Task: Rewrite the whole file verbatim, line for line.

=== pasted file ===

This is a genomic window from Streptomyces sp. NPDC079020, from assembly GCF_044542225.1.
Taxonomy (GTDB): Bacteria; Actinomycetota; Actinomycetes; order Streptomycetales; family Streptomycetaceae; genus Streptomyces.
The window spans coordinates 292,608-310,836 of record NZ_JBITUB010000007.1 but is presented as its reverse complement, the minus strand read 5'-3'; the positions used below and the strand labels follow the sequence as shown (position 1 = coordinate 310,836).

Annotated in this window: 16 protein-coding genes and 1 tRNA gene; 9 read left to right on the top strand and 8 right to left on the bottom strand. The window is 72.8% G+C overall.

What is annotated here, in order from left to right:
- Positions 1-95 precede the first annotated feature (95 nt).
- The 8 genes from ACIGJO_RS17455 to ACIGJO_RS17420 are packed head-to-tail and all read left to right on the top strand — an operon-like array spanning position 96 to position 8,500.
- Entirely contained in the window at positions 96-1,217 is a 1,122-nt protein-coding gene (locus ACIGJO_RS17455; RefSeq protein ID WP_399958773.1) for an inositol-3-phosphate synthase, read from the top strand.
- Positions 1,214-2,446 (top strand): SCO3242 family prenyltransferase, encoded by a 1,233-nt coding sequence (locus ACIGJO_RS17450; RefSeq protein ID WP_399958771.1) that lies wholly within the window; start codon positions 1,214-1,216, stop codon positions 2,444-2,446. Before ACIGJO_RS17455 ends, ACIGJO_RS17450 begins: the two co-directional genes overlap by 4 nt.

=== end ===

This is a genomic window from Streptomyces sp. NPDC079020, from assembly GCF_044542225.1.
Taxonomy (GTDB): Bacteria; Actinomycetota; Actinomycetes; order Streptomycetales; family Streptomycetaceae; genus Streptomyces.
The window spans coordinates 292,608-310,836 of record NZ_JBITUB010000007.1 but is presented as its reverse complement, the minus strand read 5'-3'; the positions used below and the strand labels follow the sequence as shown (position 1 = coordinate 310,836).

Annotated in this window: 16 protein-coding genes and 1 tRNA gene; 9 read left to right on the top strand and 8 right to left on the bottom strand. The window is 72.8% G+C overall.

What is annotated here, in order from left to right:
- Positions 1-95 precede the first annotated feature (95 nt).
- The 8 genes from ACIGJO_RS17455 to ACIGJO_RS17420 are packed head-to-tail and all read left to right on the top strand — an operon-like array spanning position 96 to position 8,500.
- Entirely contained in the window at positions 96-1,217 is a 1,122-nt protein-coding gene (locus ACIGJO_RS17455; RefSeq protein ID WP_399958773.1) for an inositol-3-phosphate synthase, read from the top strand.
- Positions 1,214-2,446 (top strand): SCO3242 family prenyltransferase, encoded by a 1,233-nt coding sequence (locus ACIGJO_RS17450; RefSeq protein ID WP_399958771.1) that lies wholly within the window; start codon positions 1,214-1,216, stop codon positions 2,444-2,446. Before ACIGJO_RS17455 ends, ACIGJO_RS17450 begins: the two co-directional genes overlap by 4 nt.